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Comics A.M. | First Comics co-founder Rick Obadiah passes away

Passings | Rick Obadiah, one of the founders of First Comics, died Sunday after suffering a massive heart attack while on the treadmill. In its original incarnation, which ran from 1983 to 1991, First was a pioneer in the direct market, publishing works such as American Flagg, Badger and Nexus and selling them outside the confines of the Comics Code. It was also one of the first American publishers to publish manga, bringing out a translated edition of Lone Wolf and Cub in 1987 as a monthly comic with covers by Frank Miller, Bill Sienkiewicz and others. "Last year, Rick reread a lot of the old First titles and was pleased to see how well they held up," writes his friend and former First Comics colleague Mike Gold. "He took a lot of pride in that, for which I am very grateful." [ComicMix]

Crowdfunding | Todd Allen, author of The Economics of Digital Comics and veteran of several Kickstarter campaigns, discusses how crowdfunding fits in with the larger comics market — and how it could work better. [The Beat]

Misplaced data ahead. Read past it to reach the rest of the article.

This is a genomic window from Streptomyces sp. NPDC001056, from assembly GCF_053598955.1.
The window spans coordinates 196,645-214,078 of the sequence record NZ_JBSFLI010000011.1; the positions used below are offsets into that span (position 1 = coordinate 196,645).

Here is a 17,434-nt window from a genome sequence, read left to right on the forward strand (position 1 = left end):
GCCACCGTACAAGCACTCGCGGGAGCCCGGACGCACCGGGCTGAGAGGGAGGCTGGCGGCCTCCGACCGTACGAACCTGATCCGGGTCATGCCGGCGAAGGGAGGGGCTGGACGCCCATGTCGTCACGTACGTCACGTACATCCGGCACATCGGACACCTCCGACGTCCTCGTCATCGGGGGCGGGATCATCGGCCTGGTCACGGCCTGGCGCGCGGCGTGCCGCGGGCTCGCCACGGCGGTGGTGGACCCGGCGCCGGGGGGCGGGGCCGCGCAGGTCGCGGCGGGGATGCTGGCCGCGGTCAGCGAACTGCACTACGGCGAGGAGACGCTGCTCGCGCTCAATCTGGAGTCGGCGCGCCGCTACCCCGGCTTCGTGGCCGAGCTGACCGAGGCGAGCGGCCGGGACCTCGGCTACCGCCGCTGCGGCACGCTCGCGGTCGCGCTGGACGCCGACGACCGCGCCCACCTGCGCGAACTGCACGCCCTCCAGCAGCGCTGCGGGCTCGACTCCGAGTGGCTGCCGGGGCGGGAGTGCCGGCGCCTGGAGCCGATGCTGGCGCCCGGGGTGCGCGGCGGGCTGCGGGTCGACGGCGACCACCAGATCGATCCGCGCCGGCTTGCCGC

Creators | Chris Schweizer, creator of the Crogan Adventures series of middle-grade graphic novels, explains what a graphic novel is and talks about his new book, The Creeps: Night of the Frankenfrogs, in a podcast interview for the Murray State University's NPR station. [WKMS]

Creators | Louisiana artist Kody Chamberlain is briefly profiled by a New Orleans newspaper following news that his BOOM! Studios comic Tag has been optioned by Fox. [The Times-Picayune]

Manga | Viewster USA CEO Rob Pereyda explains Omakase, a Loot Crate-style subscription box aimed at anime and manga fans that bundles physical manga, CDs, etc., with a subscription to ad-free video on Viewster. The term "omakase," which is often seen on sushi menus, basically means "chef's selection": "Everything together – the video, the merchandise, and the digital goodies – makes up Omakase. Just like a patron to a nice sushi restaurant would trust the chef, we hope that fans will 'leave it to us' in the same way." [ICv2]

Comics | Rich Young, Dynamite Entertainment's director of business development, talks about making and marketing comics featuring the social-media behemoth Grumpy Cat. Each issue will be self-contained and will include three stories by different creative teams. Fun fact: "Many people don’t know but Grumpy’s got a real-life brother named Pokey, and he is also a prominent part of these comics. Pokey is more happy-go-lucky than Grumpy and balances her out when she might be getting a little too cynical or down-and-out." [ICv2]

Collections | Comics artist Aaron Renier (The Unsinkable Walker Bean) and artist Jessica Campbell (a former Drawn and Quarterly employee) show off their collection of graphic novels, minicomics and original comics art. [Chicago Tribune]

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